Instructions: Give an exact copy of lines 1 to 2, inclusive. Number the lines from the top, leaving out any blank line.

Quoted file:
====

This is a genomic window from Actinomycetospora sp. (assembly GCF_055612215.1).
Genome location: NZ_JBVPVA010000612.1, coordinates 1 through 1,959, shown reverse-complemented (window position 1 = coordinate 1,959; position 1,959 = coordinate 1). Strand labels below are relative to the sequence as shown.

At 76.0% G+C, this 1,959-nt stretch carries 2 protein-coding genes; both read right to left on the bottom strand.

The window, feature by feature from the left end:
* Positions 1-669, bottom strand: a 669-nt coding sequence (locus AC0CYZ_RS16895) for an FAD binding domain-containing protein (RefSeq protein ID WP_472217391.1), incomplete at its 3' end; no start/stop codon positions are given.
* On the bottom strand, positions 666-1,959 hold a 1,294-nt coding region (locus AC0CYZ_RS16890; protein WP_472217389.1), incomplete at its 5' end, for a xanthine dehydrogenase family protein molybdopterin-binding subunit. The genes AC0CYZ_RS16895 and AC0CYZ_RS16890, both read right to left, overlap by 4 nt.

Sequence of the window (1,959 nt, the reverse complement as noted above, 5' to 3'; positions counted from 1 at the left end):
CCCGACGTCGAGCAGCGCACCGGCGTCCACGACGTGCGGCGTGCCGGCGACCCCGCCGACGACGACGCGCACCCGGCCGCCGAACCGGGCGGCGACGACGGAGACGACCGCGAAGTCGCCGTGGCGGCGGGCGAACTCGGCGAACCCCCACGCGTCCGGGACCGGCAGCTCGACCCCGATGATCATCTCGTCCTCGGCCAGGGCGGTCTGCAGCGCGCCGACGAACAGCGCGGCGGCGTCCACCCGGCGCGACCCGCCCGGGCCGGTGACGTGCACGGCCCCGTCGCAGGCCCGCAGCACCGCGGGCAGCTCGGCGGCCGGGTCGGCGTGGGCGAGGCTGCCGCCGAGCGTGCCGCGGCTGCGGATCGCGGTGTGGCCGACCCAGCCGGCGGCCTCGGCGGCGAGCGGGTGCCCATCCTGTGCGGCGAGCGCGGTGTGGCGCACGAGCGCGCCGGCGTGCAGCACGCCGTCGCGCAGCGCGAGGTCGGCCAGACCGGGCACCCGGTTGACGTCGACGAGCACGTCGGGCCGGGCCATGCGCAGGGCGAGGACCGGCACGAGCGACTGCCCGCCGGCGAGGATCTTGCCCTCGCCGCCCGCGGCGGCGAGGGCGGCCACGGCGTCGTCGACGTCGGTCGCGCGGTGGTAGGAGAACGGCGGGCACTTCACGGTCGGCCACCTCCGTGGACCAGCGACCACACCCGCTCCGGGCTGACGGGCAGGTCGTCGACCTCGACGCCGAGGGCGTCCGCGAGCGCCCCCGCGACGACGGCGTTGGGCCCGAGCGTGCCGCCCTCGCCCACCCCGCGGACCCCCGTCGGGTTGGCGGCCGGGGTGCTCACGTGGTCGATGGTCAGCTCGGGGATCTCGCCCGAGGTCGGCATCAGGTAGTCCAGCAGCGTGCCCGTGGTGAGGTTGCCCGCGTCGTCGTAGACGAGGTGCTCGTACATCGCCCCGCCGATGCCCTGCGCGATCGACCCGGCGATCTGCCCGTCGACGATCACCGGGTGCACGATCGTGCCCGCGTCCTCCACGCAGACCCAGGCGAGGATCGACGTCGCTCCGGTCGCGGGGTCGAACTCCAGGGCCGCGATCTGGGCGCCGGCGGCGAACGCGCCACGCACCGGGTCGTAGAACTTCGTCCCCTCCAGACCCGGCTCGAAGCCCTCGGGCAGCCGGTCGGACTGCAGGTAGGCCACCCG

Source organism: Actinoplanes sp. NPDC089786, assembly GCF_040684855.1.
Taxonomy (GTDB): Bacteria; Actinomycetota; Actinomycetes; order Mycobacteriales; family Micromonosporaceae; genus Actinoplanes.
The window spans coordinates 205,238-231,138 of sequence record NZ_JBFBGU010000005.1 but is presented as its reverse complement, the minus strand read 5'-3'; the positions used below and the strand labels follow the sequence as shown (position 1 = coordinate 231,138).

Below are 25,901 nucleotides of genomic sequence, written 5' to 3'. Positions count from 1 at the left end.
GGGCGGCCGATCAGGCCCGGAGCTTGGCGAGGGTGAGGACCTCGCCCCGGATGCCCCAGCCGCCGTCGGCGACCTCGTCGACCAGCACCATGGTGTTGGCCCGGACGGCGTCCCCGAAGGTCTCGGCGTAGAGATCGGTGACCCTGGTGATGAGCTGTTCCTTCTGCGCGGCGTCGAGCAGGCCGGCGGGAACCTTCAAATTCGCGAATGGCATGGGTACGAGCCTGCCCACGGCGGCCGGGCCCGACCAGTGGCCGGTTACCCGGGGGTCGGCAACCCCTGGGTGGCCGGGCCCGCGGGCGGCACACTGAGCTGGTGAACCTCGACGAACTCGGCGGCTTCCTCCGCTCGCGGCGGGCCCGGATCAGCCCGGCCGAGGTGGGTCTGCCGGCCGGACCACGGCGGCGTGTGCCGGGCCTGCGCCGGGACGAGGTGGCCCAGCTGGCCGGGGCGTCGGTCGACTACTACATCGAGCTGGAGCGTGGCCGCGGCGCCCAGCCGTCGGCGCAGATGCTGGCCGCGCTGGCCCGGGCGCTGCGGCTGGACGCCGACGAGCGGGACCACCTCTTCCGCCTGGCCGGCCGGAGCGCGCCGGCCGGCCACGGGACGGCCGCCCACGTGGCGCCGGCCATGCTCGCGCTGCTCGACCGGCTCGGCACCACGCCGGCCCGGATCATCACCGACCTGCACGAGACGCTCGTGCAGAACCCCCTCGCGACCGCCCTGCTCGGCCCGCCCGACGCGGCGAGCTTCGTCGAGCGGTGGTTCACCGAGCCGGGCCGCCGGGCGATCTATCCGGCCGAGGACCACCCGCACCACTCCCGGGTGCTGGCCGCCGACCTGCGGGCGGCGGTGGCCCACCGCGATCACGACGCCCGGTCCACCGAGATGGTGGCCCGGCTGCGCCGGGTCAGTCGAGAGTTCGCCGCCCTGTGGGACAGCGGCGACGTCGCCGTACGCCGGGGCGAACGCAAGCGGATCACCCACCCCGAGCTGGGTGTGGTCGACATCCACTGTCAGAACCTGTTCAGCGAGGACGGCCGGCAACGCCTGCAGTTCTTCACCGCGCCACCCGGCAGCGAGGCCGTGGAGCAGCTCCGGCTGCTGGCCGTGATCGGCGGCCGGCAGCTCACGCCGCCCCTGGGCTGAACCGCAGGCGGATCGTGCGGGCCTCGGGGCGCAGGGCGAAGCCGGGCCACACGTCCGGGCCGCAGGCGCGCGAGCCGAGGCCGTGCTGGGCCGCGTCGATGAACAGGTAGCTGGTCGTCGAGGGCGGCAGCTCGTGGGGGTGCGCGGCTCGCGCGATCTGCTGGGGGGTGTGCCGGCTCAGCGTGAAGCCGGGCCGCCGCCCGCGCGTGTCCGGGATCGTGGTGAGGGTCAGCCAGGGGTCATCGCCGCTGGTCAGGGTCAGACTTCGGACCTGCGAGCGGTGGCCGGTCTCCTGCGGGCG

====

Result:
This is a genomic window from Actinomycetospora sp. (assembly GCF_055612215.1).
Genome location: NZ_JBVPVA010000612.1, coordinates 1 through 1,959, shown reverse-complemented (window position 1 = coordinate 1,959; position 1,959 = coordinate 1). Strand labels below are relative to the sequence as shown.